They bid us to the English dancingschools, Pray thank dan Pope, who told it me. Prior. And teach lavoltas high, and swift courantos; 10. DANCE. v. n. [danser, Fr. dançar, Saying our grace is only in our heels. Shaksg. Span. as some think from tanza, Ara

A certain Egyptian king endowed a dancingo

school for the institution of apes of quality. bick, a dance; as Junius, who loves to

L'Estrange: derive from Greek, thinks, from fóre...] DANDELION. n. s. (dent de lion, French.) To move in measure ; to move with

The name of a plant. steps correspondent to the sound of in

It agrees, in all respects, with the hawkweed; struments.

but only in its having a single naked stalk, with What say you to young Mr. Fenton? He ca

one flower



Miller. pers, he dances, he has eyes of youth, he writes For cowslips sweet, let dandelions spread;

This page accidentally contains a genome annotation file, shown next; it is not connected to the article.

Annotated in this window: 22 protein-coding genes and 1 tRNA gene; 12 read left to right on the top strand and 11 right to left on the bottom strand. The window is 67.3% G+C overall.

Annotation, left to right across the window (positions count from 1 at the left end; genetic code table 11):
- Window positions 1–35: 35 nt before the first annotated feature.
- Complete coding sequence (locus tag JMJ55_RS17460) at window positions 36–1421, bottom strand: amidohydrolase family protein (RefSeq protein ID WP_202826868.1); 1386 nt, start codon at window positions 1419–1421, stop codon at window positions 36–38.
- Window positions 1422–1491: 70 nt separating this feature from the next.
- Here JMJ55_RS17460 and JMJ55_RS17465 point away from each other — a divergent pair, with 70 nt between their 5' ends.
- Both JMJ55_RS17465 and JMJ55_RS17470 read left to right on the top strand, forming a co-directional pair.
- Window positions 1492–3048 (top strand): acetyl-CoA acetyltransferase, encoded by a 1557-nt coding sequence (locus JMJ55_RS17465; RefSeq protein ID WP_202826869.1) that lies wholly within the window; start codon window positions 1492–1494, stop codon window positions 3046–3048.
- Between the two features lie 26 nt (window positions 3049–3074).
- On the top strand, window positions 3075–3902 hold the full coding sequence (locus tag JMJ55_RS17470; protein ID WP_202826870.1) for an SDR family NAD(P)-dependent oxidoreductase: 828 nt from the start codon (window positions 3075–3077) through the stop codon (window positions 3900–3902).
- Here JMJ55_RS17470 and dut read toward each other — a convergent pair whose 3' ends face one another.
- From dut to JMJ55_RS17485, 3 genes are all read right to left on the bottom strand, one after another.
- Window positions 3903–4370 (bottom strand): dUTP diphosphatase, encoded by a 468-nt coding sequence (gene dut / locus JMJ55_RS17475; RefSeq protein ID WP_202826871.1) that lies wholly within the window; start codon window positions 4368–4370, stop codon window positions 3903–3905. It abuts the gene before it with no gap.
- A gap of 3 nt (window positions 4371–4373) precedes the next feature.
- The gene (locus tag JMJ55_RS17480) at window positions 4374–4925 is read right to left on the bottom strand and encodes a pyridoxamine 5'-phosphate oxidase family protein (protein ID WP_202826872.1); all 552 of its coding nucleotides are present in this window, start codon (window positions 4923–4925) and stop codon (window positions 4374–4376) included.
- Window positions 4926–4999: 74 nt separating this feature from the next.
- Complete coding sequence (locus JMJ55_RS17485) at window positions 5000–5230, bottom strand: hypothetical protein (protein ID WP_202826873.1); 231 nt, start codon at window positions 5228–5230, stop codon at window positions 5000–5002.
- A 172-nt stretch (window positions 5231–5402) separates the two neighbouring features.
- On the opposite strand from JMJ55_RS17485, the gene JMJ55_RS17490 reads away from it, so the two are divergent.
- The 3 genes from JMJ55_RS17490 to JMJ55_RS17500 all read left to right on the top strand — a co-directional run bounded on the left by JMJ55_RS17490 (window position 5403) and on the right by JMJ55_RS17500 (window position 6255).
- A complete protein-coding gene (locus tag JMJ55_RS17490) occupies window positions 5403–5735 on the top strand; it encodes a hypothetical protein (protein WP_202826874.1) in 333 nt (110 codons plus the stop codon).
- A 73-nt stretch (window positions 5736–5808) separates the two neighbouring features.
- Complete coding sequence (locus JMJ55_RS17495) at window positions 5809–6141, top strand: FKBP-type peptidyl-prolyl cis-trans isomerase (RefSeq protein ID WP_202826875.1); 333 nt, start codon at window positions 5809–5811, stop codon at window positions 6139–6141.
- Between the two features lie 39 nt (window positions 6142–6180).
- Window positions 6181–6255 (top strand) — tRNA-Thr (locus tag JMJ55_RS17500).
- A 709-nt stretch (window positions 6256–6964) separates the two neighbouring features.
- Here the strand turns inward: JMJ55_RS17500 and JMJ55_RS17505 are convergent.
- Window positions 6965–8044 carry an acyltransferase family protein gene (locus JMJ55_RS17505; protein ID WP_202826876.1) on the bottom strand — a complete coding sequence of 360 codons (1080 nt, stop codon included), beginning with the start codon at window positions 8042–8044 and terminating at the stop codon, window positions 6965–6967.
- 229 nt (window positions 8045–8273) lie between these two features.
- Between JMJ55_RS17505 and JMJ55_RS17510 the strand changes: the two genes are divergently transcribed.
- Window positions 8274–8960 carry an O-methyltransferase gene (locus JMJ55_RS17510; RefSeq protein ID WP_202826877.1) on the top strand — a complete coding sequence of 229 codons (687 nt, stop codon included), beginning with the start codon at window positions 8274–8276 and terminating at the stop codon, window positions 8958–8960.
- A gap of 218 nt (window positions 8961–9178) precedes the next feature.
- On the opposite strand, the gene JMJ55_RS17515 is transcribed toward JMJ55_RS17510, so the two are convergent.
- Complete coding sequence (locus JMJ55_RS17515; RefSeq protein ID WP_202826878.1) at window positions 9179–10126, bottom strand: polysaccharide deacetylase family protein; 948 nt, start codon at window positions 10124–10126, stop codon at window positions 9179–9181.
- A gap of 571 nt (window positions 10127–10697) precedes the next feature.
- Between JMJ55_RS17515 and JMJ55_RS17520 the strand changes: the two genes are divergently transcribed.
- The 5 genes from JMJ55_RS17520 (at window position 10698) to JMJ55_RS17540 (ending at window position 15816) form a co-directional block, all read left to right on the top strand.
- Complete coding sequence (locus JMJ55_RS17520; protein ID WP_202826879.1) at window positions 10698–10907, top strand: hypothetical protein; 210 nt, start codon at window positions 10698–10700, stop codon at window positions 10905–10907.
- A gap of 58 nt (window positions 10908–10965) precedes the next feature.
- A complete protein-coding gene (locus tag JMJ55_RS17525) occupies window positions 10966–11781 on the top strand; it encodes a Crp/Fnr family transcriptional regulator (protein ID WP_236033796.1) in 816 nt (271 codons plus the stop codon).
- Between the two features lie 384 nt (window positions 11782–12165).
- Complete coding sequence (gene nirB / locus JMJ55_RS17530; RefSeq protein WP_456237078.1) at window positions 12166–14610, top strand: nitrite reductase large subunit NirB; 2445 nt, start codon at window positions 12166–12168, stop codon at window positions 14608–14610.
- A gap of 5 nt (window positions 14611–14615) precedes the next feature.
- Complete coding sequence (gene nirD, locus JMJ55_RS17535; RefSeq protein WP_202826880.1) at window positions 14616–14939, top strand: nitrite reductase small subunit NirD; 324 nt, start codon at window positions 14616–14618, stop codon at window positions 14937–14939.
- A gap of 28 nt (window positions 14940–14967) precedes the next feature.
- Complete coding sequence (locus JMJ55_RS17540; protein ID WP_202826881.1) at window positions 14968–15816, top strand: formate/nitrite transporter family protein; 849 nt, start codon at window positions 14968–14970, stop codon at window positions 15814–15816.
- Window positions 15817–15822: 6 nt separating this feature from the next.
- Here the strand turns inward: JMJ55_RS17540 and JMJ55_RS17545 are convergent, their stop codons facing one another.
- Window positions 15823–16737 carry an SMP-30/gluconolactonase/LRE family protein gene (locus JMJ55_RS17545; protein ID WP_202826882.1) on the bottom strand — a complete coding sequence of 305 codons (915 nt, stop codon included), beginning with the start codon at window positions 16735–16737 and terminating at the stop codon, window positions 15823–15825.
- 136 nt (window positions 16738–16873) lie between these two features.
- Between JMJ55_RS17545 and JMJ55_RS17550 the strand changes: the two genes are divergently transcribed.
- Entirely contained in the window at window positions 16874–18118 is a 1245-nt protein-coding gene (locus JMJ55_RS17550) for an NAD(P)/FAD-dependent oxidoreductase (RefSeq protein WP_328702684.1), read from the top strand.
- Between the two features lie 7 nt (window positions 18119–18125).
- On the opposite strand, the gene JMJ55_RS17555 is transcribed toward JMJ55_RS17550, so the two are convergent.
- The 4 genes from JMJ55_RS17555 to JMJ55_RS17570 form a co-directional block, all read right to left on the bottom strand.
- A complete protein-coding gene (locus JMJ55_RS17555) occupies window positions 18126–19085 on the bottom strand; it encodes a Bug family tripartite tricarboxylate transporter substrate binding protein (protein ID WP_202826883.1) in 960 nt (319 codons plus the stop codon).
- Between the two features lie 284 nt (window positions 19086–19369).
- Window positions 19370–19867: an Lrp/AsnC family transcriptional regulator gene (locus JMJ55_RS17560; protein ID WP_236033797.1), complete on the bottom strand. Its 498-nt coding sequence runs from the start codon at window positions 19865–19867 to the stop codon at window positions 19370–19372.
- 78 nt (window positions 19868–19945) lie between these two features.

Sbakspeare. For Blouzelinda, blithsome maid, is dead! 7. DANCE Attendance. v. n. To wait with

Gay's Pastorelsa suppleness and obsequiousness.

DANDIPRAT. 1. S. (dandin, French.) A Men' are sooner weary to dance attendance at little fellow; an urchin : a word used the gates of foreign lords, than to tarry the good sometimes in fondness, sometimes in leisure of their own magistrates. Raleigh's Essays. It upbraids you,

contempt. To let your father's friend, for three long TO DA'NDLE. v. a. [dandeleu, Dutch.) months,

1. To shake a child on the knee, or in the Thus dance attendance for a word of audience.

hands, to please and quiet him.

Dryden. Then shall ye suck, and shall be born upon her TO DANCE. n. a. To make to dance; to

sides, and be dandled upon her knees. Isniai. put into a lively motion.